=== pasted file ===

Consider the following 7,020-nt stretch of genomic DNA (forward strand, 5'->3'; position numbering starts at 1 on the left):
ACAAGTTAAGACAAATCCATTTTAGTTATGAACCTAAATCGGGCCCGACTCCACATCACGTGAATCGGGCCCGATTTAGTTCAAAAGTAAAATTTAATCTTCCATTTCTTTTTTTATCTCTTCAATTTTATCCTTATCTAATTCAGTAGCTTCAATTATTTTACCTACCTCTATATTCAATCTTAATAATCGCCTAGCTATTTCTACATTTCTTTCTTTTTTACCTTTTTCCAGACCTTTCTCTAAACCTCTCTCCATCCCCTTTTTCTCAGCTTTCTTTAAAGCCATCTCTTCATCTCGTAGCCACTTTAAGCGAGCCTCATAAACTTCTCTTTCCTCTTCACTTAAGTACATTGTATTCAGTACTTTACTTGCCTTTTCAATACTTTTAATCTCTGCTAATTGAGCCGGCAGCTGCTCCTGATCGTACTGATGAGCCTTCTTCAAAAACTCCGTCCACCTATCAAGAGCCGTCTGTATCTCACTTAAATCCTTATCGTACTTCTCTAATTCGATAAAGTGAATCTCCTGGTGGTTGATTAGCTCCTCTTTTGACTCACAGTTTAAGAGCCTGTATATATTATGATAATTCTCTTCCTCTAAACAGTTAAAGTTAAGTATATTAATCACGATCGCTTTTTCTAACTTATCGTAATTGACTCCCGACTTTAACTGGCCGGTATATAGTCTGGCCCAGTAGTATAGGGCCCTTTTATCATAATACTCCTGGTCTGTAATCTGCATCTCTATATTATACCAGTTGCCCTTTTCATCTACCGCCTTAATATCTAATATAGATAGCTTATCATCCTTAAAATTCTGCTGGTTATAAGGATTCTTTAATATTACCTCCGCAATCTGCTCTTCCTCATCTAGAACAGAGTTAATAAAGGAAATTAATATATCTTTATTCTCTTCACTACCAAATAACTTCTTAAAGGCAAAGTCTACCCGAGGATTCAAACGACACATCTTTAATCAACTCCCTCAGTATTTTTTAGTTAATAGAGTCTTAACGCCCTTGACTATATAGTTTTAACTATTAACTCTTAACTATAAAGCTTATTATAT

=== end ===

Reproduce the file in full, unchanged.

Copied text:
Consider the following 7,020-nt stretch of genomic DNA (forward strand, 5'->3'; position numbering starts at 1 on the left):
ACAAGTTAAGACAAATCCATTTTAGTTATGAACCTAAATCGGGCCCGACTCCACATCACGTGAATCGGGCCCGATTTAGTTCAAAAGTAAAATTTAATCTTCCATTTCTTTTTTTATCTCTTCAATTTTATCCTTATCTAATTCAGTAGCTTCAATTATTTTACCTACCTCTATATTCAATCTTAATAATCGCCTAGCTATTTCTACATTTCTTTCTTTTTTACCTTTTTCCAGACCTTTCTCTAAACCTCTCTCCATCCCCTTTTTCTCAGCTTTCTTTAAAGCCATCTCTTCATCTCGTAGCCACTTTAAGCGAGCCTCATAAACTTCTCTTTCCTCTTCACTTAAGTACATTGTATTCAGTACTTTACTTGCCTTTTCAATACTTTTAATCTCTGCTAATTGAGCCGGCAGCTGCTCCTGATCGTACTGATGAGCCTTCTTCAAAAACTCCGTCCACCTATCAAGAGCCGTCTGTATCTCACTTAAATCCTTATCGTACTTCTCTAATTCGATAAAGTGAATCTCCTGGTGGTTGATTAGCTCCTCTTTTGACTCACAGTTTAAGAGCCTGTATATATTATGATAATTCTCTTCCTCTAAACAGTTAAAGTTAAGTATATTAATCACGATCGCTTTTTCTAACTTATCGTAATTGACTCCCGACTTTAACTGGCCGGTATATAGTCTGGCCCAGTAGTATAGGGCCCTTTTATCATAATACTCCTGGTCTGTAATCTGCATCTCTATATTATACCAGTTGCCCTTTTCATCTACCGCCTTAATATCTAATATAGATAGCTTATCATCCTTAAAATTCTGCTGGTTATAAGGATTCTTTAATATTACCTCCGCAATCTGCTCTTCCTCATCTAGAACAGAGTTAATAAAGGAAATTAATATATCTTTATTCTCTTCACTACCAAATAACTTCTTAAAGGCAAAGTCTACCCGAGGATTCAAACGACACATCTTTAATCAACTCCCTCAGTATTTTTTAGTTAATAGAGTCTTAACGCCCTTGACTATATAGTTTTAACTATTAACTCTTAACTATAAAGCTTATTATAT